Mark Schaeffer: The top three goals that need to be addressed are infrastructure, economic growth and environmental protection. Sussex County has the unique ability to properly plan, manage and accommodate growth, create great jobs for locals, and keep our fragile ecosystem pristine.
Changes to the county's wetland buffers ordinance are currently being discussed, including a possible change in the width of some buffers. Do you support any changes to the ordinance? If so, what specifically do you support?
Irwin “I.G.” Burton: I fully support a change to the width of the buffers. Buffers improve the health of wetlands, protect water quality, prevent flooding, and protect wildlife habitat. How can anybody not agree these things are important to everyone?
Mark Schaeffer: A one-size-fits-all regulation proposed by my opponent is not the answer or good planning practice. As currently written, the draft ordnance encourages clear-cutting trees before an application is filed on a specific property. This practice has devastating consequences, and I propose to stop it. I think we need to align the interests of the county, the developers and the farmers to obtain a solution that works for all stakeholders. We need to continue the public input process that has been stopped due to COVID-19 so we can work toward the best solution.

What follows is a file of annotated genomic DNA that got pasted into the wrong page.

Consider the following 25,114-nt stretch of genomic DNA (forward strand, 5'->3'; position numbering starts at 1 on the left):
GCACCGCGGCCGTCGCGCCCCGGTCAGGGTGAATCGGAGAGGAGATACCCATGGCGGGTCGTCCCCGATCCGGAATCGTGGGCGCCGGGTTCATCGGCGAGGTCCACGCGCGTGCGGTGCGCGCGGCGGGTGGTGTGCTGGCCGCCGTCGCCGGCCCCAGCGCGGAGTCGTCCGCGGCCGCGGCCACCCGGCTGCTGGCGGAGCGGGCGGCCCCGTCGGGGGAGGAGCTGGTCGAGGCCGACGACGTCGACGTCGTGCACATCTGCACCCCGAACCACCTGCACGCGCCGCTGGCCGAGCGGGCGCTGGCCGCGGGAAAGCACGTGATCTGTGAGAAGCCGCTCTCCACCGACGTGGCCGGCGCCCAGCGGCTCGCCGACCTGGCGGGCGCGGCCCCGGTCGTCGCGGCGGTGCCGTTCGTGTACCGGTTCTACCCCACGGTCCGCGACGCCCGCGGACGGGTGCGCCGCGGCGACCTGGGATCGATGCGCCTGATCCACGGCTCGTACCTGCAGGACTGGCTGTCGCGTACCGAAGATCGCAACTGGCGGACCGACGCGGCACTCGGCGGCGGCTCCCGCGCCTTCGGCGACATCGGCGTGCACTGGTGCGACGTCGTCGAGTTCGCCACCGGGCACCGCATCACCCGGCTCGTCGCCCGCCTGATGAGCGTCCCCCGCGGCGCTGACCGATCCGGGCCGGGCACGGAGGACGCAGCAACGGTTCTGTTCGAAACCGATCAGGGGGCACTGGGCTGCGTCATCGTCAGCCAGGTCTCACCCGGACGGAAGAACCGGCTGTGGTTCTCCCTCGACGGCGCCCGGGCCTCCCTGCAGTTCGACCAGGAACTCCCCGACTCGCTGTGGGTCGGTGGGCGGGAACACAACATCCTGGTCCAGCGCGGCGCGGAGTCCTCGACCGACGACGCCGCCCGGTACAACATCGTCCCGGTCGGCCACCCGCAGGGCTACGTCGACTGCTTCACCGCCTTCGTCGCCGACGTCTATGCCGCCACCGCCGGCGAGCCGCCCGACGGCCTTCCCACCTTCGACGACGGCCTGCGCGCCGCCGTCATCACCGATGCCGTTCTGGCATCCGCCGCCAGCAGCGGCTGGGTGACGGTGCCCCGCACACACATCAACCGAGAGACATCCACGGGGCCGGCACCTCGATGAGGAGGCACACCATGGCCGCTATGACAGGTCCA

On a scale of 1-10 (with 10 being the highest), how would you rate coordination/cooperation between Sussex County and the Delaware Department of Transportation? What additional measures can be taken to improve road work coordination?
Irwin “I.G.” Burton: DelDOT is in a stage of transition with a new secretary, new county engineer, new planning director and explosive growth throughout the state. This can and will result in new ideas and new management philosophy. It is my hope with change comes change, and we will manage and work with the new DelDOT team. Two additional measures that can help with road work coordination are Transportation Improvement Districts and a county-funded supplemental transportation improvement fund.